Not just an English phenomenon. You could make a similar list of defunct American manufacturers .We are still in an evolving phase of the industrial revolution and rationalization of national automotive industries is near maturity and we are seeing more effects of international pressures. Why would an excellent product fail ? Probably because the company that produced it failed to compete with better run companies.Where to now ; watch Korea .Terracan looks like a good first guess.
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Follow Up By: V8Diesel - Saturday, Apr 16, 2005 at 21:11

Saturday, Apr 16, 2005 at 21:11
I beg to differ ROTORD. I don't think that any nation, including USA, would even remotely approach loosing as many numbers of 'big name' brands of vehicle manufacturing in such a brief period of time.

Try writing a list and do a comparison.

These British factories weren't small 'boutique' manufacturers, most were major players.

Big shame.
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Reply By: ROTORD - Sunday, Apr 17, 2005 at 00:52

Sunday, Apr 17, 2005 at 00:52
Hello V8Diesal

In 1927,a boom year,the number of American manufacturers declined from 108 to 44.The market had reached saturation.I havent found a list of defunct manufacturers but here is a start

AMC
BUICK
CORD
DUSENBERG
ESSEX
HUDSON
JEFERY
KAISER FRASER
LINCOLN
MERCURY
NASH
OLDSMOBILE
PACKARD
PONTIAC
STUDEBAKER
WILLYS OVERLANDER
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Follow Up By: V8Diesel - Sunday, Apr 17, 2005 at 09:42

Sunday, Apr 17, 2005 at 09:42
Rotard some interesting points there, but I'll have to counter with a few arguments (all in good spirit - not starting a fight :-)).

1927 is universally regarded as 'the great stockmarket crash' and had claimed the scalps of countless US businesses across the board, which had a domino effect. It wasn't that the consumer stopped buying a particular brand of vehicle and bought another, it was that the consumer stopped purchasing full stop. Either way, I'm focussing on the post WW2 years.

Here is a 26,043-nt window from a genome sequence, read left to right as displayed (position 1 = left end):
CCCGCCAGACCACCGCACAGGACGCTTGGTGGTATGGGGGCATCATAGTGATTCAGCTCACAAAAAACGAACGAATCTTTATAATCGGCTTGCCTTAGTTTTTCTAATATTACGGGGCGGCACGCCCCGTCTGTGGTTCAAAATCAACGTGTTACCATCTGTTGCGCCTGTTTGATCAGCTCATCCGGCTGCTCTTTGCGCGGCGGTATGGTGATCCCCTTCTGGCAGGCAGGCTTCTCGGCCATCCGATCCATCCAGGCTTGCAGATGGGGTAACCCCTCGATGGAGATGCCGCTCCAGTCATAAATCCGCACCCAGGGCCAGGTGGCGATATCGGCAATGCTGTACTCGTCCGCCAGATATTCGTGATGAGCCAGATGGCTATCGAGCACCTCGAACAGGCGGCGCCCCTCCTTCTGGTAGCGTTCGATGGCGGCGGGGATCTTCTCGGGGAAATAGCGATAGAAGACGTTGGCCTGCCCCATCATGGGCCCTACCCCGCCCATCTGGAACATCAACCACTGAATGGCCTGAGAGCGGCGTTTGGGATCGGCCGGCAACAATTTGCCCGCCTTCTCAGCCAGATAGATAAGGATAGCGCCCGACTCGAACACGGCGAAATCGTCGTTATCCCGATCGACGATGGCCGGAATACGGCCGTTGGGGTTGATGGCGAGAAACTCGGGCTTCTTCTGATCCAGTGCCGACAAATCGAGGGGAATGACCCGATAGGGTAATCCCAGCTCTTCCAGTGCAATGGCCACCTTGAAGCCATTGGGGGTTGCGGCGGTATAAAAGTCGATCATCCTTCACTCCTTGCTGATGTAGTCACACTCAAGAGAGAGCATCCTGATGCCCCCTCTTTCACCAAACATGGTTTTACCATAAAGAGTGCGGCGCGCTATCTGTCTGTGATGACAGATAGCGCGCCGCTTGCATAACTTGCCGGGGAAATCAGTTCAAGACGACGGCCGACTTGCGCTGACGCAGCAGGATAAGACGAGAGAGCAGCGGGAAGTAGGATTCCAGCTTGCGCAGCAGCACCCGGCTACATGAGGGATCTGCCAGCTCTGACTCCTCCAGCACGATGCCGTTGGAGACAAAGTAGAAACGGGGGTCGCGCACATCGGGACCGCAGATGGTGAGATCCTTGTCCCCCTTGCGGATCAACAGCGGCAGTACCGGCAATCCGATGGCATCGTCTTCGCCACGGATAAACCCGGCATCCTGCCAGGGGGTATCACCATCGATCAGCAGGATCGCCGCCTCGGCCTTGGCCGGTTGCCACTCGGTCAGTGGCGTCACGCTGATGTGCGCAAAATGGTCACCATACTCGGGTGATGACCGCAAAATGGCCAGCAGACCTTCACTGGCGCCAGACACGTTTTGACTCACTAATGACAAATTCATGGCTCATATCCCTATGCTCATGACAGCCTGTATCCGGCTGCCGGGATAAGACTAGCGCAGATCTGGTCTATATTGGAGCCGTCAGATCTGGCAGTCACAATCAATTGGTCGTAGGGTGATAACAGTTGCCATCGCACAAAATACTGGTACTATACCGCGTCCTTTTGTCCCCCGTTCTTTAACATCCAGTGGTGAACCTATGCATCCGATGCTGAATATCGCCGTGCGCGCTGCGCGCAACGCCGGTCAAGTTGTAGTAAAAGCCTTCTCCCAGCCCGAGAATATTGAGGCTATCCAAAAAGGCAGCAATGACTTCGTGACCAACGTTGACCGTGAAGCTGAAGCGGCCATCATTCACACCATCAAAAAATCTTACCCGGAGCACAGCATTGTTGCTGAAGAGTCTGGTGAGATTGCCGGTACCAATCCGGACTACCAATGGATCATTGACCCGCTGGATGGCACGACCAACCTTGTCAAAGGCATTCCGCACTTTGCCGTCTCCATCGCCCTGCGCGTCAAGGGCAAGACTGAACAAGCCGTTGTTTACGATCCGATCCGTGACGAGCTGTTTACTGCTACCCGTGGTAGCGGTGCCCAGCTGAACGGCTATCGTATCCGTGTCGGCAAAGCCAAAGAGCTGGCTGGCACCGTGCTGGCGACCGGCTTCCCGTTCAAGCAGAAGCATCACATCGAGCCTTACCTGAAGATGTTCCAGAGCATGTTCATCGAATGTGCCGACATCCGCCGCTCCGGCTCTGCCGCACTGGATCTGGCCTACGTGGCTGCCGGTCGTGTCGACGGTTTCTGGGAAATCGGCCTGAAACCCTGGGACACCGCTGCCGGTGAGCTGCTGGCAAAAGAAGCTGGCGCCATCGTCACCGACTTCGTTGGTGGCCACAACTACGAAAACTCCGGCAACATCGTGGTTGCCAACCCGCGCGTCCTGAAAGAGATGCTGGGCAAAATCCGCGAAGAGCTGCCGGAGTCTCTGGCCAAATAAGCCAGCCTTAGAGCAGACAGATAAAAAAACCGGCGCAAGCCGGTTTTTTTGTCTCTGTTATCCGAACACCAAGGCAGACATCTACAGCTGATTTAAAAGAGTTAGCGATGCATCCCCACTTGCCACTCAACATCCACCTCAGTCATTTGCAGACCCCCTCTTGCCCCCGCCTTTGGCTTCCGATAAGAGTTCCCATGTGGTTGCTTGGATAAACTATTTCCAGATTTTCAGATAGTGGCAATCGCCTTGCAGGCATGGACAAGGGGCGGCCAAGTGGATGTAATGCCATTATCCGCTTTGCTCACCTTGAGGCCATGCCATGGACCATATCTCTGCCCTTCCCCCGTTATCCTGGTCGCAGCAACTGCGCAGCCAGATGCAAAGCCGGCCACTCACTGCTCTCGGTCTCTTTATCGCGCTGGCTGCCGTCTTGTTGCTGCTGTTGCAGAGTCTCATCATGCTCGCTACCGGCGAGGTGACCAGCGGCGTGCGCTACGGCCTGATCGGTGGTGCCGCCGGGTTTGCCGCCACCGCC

I'll discount the elite Dusenberg and Cord's as they were pre WW2 and were comparable to specialist manufacturers such as MacLaren today. These marques would have cost the equivalent of 15 times the average yearly wage.

Pontiac, Buick, Oldsmobile - all GM and still very much alive. Admittedly they all came under the multinational GM banner at one stage or another, but they have all endured and produce individual and distinctly different vehicles, ie: not just a rebadging exercise (such as Ford Maverick/Nissan Patrol) which is what counts. Try fitting a 400ci Pontiac motor in to a 400ci Chev, or putting petrol into 350ci Oldsmobile and see how far you get. Very different vehicles.

Lincoln, Mercury - all Ford and in current production and in the case of Lincoln, producing some innovative and significant vehicles.

So to compare apples with apples, lets revise the list down to......

Studebaker (too inovative for it's own good)
Willy's
Packard
Nash / Rambler (died in 1980's)
Kaiser Fraser
AMC
Hudson
and I'll add DeSoto and Indian (motorcycle) to that.

The population of the US is just under 300million and the UK is 60million. This would leave the list on a per-capita basis at roughly 2 or 3 failures for the US compared to however many I wrote in my initial post (lots) for the UK, so I think you'd be drawing a veeeerryyy long bow to suggest any other manufacturing country even came close to vaugely approaching the unparalleled disaster of the British car industry.
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Follow Up By: Wombat - Monday, Apr 18, 2005 at 13:57

Monday, Apr 18, 2005 at 13:57
"Pontiac, Buick, Oldsmobile - all GM and still very much alive." Sorry V8, Oldsmobile is very much DEAD! And you would be amazed at the parts interchangability between Olds, Chev and Pontiac, both pre-war and post-war.